Problem with "makepkg"

I am trying to download skype , but can’t find the one i want in yay (there is non that i think works better than the one posted on (https://www.tecmint.com/install-skype-in-arch-linux/), my opinion only, because those posted in yay are of funny names (such purple skype web and skypeweb stuff).
Hence i followed the steps on techmint.
I think i got stuck at step 3:
$ sudo chown -R tecmint:users skypeforlinux-stable-bin
The folder called “skypeforlinux-stable-bin” has indeed being created under /home.
So i entered this cmd,
[enos-andrew@enos-andrew-pc ~]$ sudo chown :enos-andrew skypeforlinux-stable-bin
*** I have read the wiki about chown article, but not sure how to enter the group name: and :user name .
If i want to change the ownership of skypeforlinux-stable-bin folder, i should be at a level “outside” of that folder, right ?
so i manage to execute this command without error…

`$ sudo chown :enos-andrew skypeforlinux-stable-bin`

I just changed the folder to belong to user “enos-andrew”, i don’t have to change the ownership of the folder to a particular group, just a particular user is good enough to use it right ?

But then, i have got error with $makepkg

[enos-andrew@enos-andrew-pc skypeforlinux-stable-bin]$ makepkg -si
==> ERROR: You do not have write permission for the directory $BUILDDIR (/home/enos-andrew/skypeforlinux-stable-bin).
    Aborting...

Just use yay.

yay -S skypeforlinux-stable-bin

You don’t really need it in this case but if you want to do it manually you need to use chown -R so you change ownership of the things inside the directory and not just the directory itself.

sudo chown -R enos-andrew:enos-andrew skypeforlinux-stable-bin
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Since i have started to use the clone git method, can you pls guide me thru it ? i also need to learn this.

I added that information to the above.

So , the first enos-andrew: is my user name.
the 2nd :enos-andrew is my group name.
-R recursive (i missed out this during typing)
How do you tell what is my group name ? i was pondering where to find my group name.
can i just type either group name or user name instead of both user and group name ?

I have looked up the web:
This is the way to know the owner and group of a particular folder
$ stat ~/skypeforlinux-stable-bin/

@dalto
Why is it that people are having to chown to do these things? I have never had to do this? What is the reason? I don’t understand? What am i doing differently?

I need to do this is because i am cloning the git using “sudo” which is super user acc.
when the git is cloned, it creates a folder under the super user acc. .
hence in order for my normal acc to works on it, i have to change the ownership of the created folder to my normal acc name.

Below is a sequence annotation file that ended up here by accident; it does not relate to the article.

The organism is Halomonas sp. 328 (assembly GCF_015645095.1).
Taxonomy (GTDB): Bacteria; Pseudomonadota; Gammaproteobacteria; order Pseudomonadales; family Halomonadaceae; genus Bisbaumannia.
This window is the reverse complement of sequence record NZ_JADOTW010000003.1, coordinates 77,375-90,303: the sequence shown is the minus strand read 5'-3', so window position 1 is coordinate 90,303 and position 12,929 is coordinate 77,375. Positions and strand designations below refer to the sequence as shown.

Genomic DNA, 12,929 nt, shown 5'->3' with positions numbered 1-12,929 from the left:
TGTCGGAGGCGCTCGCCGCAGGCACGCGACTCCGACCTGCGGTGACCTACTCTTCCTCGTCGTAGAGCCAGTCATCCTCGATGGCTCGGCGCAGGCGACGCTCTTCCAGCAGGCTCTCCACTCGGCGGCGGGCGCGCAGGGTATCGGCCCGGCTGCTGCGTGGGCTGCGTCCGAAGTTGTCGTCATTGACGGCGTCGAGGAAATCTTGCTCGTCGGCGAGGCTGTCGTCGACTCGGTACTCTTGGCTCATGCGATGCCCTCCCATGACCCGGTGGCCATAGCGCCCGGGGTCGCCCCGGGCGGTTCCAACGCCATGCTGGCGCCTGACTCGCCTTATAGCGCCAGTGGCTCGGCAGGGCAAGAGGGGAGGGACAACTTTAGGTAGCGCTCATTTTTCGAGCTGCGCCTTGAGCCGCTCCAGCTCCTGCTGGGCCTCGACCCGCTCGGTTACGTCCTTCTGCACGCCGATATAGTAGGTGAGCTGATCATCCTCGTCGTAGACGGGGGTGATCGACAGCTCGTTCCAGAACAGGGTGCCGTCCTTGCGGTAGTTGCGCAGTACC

I guess it’s because i use super user all the time? :grimacing:

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That’s what i was wondering… but nobody do that right ? being super user all the time… hence i also don’t know why.

I mean using the same password for root as my user account. :shushing_face:

I am also using the same root password as my user account when endo is fresh installing. How come i still need to change ownership ?

That’s what my question was why as i install lots of packages and never had to do this?

Yes! skype successfully installed. Thanks @dalto

:sweat: no idea, you are the expert here. lol

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I’m just trying to figure out what others are doing. lol :laughing:

Edit: I got no problem! I just Endeavour… :partying_face:

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I just installed it with yay.

I know it works. But i need to learn to use other method as well. Else how to improve

It is what happens when you follow instructions from random websites.

It would be much better to not clone it with sudo rights. Normally you would just clone it into you home directory, cd into it and run makepkg -si. Cloning it as root just makes it more complicated.

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That’s why i was asking because I’m sure i have done this before and not had to change it? Normally i just cloned it and moved to the dir and makepkg -si as far as i can remember.

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Exactly, just use git clone ... without sudo and you won’t have any issues. This “guide” is wrong.

In fact, as a fairly general rule: don’t use sudo for doing stuff inside your home directory, there is no need for it and it will just mess up your permissions.

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